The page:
Csikszentmihalyi and Nakamura gathered the three data sets totalling 150 students from pre-existing ESM studies. The groups of students were: 47 Italian students from a public school with one of the best academic reputations in Milan, 75 United States students from a reputable high school outside of Chicago, and 37 United States students who had scored above the 95th percentile on standardized math tests and were from the top three Chicago public schools.

The students had each taken Experience Sampling Method (ESM) tests for one week. The ESM questionnaires in this study were calibrated with questions indicating which of the flow model’s 8 channels students were in at any given time the pager went off. To measure intrinsic motivation, students were asked whether they wished they were doing something else at that moment. They responded on a 10 point scale, which the researchers reversed to represent positive motivation for what the students were doing.

The researchers used the flow model to code 5595 total responses. The authors present a formula for understanding how different ratios of skill level to challenge produce different states of consciousness. They use 8 different channels of consciousness resulting from different ratios: 1) arousal, when skills are average but the challenge is higher than average; 2) flow, when skills and the challenge are both above average and equal; 3) control, when skills are slightly higher than the challenge; 4) boredom, when high skills correspond with a low challenge; 5) relaxation, when average skills correspond with a low challenge; 6) apathy, when both skills and the challenge are low; 7) worry, when low skis are paired with slightly higher challenges; and 8) anxiety, when low skills are paired with high challenges (See Carli 1986 and Massimini et al. 1987).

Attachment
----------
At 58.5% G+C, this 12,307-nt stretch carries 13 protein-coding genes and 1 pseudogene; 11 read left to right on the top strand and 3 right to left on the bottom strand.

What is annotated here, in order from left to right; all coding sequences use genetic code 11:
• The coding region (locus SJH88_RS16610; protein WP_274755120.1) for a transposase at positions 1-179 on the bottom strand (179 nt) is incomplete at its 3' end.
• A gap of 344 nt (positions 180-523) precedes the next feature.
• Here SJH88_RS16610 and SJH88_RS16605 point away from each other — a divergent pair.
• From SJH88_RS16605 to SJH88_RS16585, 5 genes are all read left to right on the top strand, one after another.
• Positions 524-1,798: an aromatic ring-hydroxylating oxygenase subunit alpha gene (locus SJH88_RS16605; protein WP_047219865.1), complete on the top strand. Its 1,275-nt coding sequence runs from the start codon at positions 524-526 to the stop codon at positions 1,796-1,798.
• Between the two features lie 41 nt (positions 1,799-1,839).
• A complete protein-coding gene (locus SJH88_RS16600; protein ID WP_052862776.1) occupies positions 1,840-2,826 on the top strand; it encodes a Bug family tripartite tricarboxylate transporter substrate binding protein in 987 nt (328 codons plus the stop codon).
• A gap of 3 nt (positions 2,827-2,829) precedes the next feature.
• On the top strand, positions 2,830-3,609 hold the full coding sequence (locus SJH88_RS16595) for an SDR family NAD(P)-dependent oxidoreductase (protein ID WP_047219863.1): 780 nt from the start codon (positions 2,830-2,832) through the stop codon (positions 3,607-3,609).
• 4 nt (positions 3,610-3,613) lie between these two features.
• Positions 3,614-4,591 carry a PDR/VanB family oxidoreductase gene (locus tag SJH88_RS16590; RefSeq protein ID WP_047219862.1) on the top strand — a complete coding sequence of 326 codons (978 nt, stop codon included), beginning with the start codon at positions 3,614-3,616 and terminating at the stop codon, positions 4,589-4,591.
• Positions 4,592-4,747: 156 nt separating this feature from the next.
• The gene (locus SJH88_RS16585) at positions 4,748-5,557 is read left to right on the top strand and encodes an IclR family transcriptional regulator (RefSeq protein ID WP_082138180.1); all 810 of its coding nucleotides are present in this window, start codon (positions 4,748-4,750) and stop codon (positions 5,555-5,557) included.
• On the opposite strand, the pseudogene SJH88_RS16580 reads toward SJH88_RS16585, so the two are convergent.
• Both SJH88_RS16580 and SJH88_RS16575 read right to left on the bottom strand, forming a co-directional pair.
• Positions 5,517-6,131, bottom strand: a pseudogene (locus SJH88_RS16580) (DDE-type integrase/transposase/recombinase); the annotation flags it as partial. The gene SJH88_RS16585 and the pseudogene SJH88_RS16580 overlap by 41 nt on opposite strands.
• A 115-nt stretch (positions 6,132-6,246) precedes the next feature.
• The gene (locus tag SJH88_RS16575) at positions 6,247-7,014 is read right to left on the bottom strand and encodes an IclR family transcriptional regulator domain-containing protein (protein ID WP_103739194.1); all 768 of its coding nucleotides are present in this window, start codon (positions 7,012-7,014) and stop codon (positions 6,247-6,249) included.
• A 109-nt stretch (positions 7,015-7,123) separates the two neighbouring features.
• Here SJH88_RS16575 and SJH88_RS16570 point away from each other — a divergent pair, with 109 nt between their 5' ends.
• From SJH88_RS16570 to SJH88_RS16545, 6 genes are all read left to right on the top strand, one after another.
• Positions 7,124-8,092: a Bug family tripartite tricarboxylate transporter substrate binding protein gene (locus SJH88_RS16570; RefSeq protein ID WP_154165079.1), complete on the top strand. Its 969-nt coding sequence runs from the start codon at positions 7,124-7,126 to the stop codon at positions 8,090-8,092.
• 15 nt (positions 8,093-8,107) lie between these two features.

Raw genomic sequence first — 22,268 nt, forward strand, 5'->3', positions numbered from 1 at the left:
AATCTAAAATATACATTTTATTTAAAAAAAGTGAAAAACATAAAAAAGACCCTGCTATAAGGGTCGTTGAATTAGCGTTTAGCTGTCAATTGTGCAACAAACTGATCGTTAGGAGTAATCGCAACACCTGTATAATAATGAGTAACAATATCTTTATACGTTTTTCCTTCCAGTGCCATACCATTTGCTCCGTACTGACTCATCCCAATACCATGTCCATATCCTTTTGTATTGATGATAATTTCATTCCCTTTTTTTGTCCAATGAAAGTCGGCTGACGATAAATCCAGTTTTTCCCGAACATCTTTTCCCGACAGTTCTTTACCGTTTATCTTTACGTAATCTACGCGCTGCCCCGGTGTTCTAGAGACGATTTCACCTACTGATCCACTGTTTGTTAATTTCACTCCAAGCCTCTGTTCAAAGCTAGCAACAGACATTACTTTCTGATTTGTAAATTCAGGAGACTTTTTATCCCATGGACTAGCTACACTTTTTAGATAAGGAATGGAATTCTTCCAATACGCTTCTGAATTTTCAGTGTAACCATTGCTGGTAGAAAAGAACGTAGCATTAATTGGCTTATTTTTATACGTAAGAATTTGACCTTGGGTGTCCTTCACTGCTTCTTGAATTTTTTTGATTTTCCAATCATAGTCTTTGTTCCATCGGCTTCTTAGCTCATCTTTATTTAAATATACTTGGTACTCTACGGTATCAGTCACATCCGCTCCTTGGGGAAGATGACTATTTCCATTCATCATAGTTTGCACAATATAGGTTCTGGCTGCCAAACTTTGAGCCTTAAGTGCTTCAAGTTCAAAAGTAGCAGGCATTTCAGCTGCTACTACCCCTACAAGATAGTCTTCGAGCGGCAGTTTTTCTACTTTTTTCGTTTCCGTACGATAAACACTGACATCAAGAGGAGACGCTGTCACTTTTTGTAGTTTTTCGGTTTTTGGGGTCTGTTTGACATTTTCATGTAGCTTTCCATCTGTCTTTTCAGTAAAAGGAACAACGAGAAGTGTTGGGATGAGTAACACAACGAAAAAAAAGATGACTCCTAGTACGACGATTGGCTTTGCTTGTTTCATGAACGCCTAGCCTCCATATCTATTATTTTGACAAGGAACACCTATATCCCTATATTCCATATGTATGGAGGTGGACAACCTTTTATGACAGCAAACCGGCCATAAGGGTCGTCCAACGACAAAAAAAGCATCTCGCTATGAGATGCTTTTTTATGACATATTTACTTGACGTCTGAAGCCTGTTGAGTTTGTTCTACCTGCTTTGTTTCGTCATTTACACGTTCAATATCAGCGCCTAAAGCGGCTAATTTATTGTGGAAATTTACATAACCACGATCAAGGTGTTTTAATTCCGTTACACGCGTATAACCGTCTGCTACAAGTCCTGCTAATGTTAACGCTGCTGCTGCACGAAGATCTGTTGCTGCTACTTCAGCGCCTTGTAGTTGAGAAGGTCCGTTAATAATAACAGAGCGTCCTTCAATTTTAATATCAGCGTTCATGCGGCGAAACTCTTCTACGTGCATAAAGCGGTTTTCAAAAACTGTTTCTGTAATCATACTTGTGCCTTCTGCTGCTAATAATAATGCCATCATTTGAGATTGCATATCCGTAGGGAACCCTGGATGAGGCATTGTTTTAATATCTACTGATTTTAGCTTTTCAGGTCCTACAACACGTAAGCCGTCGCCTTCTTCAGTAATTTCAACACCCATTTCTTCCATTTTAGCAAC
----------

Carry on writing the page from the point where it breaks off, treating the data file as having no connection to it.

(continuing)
References:

Carli, M. (1986). Selezione psicologica e qualita dell’esperienza. [Psychological selection and the quality of experience.] In F. Massimini & P. Inghilleri (Eds.), L’esperienza quotidiana. Milan: Franco Angeli. 

Csikszentmihalyi. M., Larson, R.. & Prescott, S, (1977). The ecology of adolescent activity and experience. Journal of Youth and Adolescence, 6, 281–294. 

Csikszentmihalyi, M., & Larson, R. (1984). Being adolescent. New York: Basic. 

Csikszentmihalyi, M., & Nakamura, J. (1986, August). Optimal experience and the uses of talent. Paper presented at the 94th Annual Meeting of the American Psychological Association, Washington DC. 

Csikszentmihalyi M., Nakamura J. (1989) The Dynamics of Intrinsic Motivation: A Study of Adolescents. R. Ames and C. Ames (Eds). A Handbook of Motivation Theory and Research, Vol 3, Goals and Cognitions. New York: Academic Press. 

Gracf, R., Csikszentmihalyi, M., & McManama Giannino, S. (1983). Measuring intrinsic motivation in everyday life. Leisure Studies, 2, 155–168. 

Massimini, F., Csikszentmihalyi, M., & Carli. M. (1987). The monitoring of optimal experience: A tool for psychiatric rehabilitation. Journal of Nervous and Mental Diseases, 175, 545–549.

Mayers, P. (1978). Flow in adolescence and its relation to school experience. Unpublished doctoral dissertation, The University of Chicago.